Washington Forum to Focus on Future of Water Industry

2003 marks the 30th anniversary of the WWEMA Washington Forum. It also marks the passage of the Clean Water Act 30 years ago.

By Dawn Kristof

2003 marks the 30th anniversary of the WWEMA Washington Forum. It also marks the passage of the Clean Water Act 30 years ago. As I write these remarks, we are in the process of planning this year's event to take place on May 8-9 in our Nation's Capital. Over the course of two days, our members will hear from the nation's policy makers on what lies in store on the legislative, regulatory and international fronts as it pertains to the market for water and wastewater products and services.

Leaders from across the industry will offer their perspectives on the business outlook for the water market. Understanding the political and economic drivers that will determine the future health and wealth of the water and wastewater market is critical to our member companies as they plan their goals and strategies for growth.

What are the primary drivers that impact the demand for water and wastewater products and services? Money, for starters. The federal government is running up a massive deficit, which will only worsen in the event of war. State and local governments are faring no better. New home sales plummeted 15% in January. All signs should be pointing downward, but results are up in the public works sector. Annual gains of 19% for sewer work and 10% for water supply systems were recently reported by McGraw-Hill Construction's Dodge division.

Ken Simonson, chief economist for the Associated General Contractors of America, will address this topic at the upcoming Washington Forum in a presentation titled, "The Economic and Political Outlook for Water/Wastewater Construction: Flush Times Ahead or Drying Up?" He will offer his views on the future construction market involving water and the political climate for infrastructure funding.

So if funds are drying up, why isn't the water and wastewater market doing the same? I can think of two good reasons: politics and people!

On the political front, EPA keeps issuing new regulations and enforcing existing ones. This year alone WWEMA's two regulatory committees covering drinking water and wastewater issues are tracking 19 new regulations under development that will impact municipal and industrial facilities and spark demand for a variety of existing and new technologies in the years to come. We have invited senior policy makers from EPA to this year's Washington Forum to shed light on these regulatory developments.

As for people, they keep proliferating! The world's population of 5.9 billion is growing faster than ever before – by about 230,000 people a day. The next 35 years are projected to add another 2.5 billion people – 90 percent of them in developing countries! Compounding this reality is the fact that per capita water consumption is rising twice as fast as the world's populations. So, too, has the public's expectation for improved water quality. Rapid population growth and water consumption is placing greater stresses upon our fragile environment and demand for solutions are being heard across the globe.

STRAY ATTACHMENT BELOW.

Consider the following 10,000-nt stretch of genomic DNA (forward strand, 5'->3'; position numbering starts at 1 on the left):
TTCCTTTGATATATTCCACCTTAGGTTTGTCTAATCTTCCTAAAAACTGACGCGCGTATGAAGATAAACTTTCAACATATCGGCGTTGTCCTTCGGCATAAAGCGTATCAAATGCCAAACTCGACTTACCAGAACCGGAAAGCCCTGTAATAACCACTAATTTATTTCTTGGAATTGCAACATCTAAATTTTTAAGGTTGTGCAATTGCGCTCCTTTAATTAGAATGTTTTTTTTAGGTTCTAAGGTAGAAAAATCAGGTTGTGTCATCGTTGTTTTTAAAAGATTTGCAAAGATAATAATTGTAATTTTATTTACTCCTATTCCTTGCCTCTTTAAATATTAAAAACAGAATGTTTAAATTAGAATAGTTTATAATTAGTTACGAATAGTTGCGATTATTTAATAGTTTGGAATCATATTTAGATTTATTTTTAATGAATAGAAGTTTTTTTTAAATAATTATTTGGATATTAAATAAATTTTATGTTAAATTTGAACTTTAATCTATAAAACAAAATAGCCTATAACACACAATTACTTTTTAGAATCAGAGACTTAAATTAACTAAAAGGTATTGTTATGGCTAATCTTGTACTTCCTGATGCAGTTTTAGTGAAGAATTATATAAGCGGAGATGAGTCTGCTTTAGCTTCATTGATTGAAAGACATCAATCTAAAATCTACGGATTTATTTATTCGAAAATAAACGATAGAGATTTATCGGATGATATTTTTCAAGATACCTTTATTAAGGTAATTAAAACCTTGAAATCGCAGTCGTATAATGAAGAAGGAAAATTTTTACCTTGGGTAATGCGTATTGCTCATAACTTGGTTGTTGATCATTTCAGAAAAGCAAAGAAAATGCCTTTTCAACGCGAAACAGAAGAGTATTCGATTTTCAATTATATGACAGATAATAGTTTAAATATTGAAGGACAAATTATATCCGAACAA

International trade specialists will offer their insights into the greatest opportunities for U.S. providers of water and wastewater products and services in the coming years. WWEMA will also be entering into a Memorandum of Understanding with the U.S. Department of Commerce's International Trade Administration during this year's event as further evidence of the growing importance that exports will have on the viability of our industry.

Our 30th Washington Forum will also be taking an in-depth look at what some view as a facilitator for growth, and others as an impediment to growth, that being the EPA-sponsored Environmental Technology Verification Program. This program continues to expand its reach into all water and wastewater product sectors and could play a critical role in getting any products specified for water security-related applications.

A session will be devoted at this year's Forum to understanding the genesis of this program, what is driving its development, and whether it will prove to be a "boon or bust"' in advancing the state of technology in the water and wastewater industry.

In reviewing the program from WWEMA's 1st Washington Forum held in 1973, it is interesting to note that many of the drivers that impact us now are no different than those that consumed our attention 30 years ago: funding, legislation and regulations, technology development and foreign trade. What has changed is the depth of knowledge we have acquired as an industry to resolve yesterday's problems, meet today's challenges and anticipate tomorrow's needs as stewards of the environment. WWEMA's Washington Forum provides our members the knowledge base from which to better serve their municipal and industrial clients.


About the author: Dawn Kristof is President of the Water and Wastewater Equipment Manufacturers Association. WWEMA was established as a national trade organization in 1908 and represents the interests of the nation's leading producers of water and wastewater technologies used in municipal and industrial applications worldwide.

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